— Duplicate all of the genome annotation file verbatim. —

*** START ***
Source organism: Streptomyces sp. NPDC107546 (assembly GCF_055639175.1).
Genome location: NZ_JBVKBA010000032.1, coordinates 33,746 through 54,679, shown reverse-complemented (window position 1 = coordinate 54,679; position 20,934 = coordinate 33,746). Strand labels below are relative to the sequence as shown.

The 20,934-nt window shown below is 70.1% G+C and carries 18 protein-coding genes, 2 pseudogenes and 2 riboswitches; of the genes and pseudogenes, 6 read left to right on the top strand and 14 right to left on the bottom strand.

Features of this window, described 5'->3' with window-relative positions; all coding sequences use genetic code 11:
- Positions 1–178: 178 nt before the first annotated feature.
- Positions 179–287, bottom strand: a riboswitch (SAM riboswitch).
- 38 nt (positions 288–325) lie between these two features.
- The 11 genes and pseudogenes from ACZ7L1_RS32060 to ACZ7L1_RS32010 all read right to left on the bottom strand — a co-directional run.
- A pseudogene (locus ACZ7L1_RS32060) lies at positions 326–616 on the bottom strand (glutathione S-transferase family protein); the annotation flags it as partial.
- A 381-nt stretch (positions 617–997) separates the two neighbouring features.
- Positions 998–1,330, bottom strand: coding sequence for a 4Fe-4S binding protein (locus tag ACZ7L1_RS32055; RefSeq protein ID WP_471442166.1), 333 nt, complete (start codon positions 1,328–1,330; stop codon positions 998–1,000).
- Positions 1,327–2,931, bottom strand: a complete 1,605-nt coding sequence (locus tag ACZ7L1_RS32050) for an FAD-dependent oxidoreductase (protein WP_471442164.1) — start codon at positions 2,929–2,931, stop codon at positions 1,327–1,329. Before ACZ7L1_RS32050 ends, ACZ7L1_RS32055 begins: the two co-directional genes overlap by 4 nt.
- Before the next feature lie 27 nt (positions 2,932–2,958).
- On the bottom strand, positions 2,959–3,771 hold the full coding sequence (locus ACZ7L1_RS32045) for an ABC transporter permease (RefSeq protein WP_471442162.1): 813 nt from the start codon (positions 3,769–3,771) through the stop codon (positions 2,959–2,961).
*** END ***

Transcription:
Source organism: Streptomyces sp. NPDC107546 (assembly GCF_055639175.1).
Genome location: NZ_JBVKBA010000032.1, coordinates 33,746 through 54,679, shown reverse-complemented (window position 1 = coordinate 54,679; position 20,934 = coordinate 33,746). Strand labels below are relative to the sequence as shown.

The 20,934-nt window shown below is 70.1% G+C and carries 18 protein-coding genes, 2 pseudogenes and 2 riboswitches; of the genes and pseudogenes, 6 read left to right on the top strand and 14 right to left on the bottom strand.

Features of this window, described 5'->3' with window-relative positions; all coding sequences use genetic code 11:
- Positions 1–178: 178 nt before the first annotated feature.
- Positions 179–287, bottom strand: a riboswitch (SAM riboswitch).
- 38 nt (positions 288–325) lie between these two features.
- The 11 genes and pseudogenes from ACZ7L1_RS32060 to ACZ7L1_RS32010 all read right to left on the bottom strand — a co-directional run.
- A pseudogene (locus ACZ7L1_RS32060) lies at positions 326–616 on the bottom strand (glutathione S-transferase family protein); the annotation flags it as partial.
- A 381-nt stretch (positions 617–997) separates the two neighbouring features.
- Positions 998–1,330, bottom strand: coding sequence for a 4Fe-4S binding protein (locus tag ACZ7L1_RS32055; RefSeq protein ID WP_471442166.1), 333 nt, complete (start codon positions 1,328–1,330; stop codon positions 998–1,000).
- Positions 1,327–2,931, bottom strand: a complete 1,605-nt coding sequence (locus tag ACZ7L1_RS32050) for an FAD-dependent oxidoreductase (protein WP_471442164.1) — start codon at positions 2,929–2,931, stop codon at positions 1,327–1,329. Before ACZ7L1_RS32050 ends, ACZ7L1_RS32055 begins: the two co-directional genes overlap by 4 nt.
- Before the next feature lie 27 nt (positions 2,932–2,958).
- On the bottom strand, positions 2,959–3,771 hold the full coding sequence (locus ACZ7L1_RS32045) for an ABC transporter permease (RefSeq protein WP_471442162.1): 813 nt from the start codon (positions 3,769–3,771) through the stop codon (positions 2,959–2,961).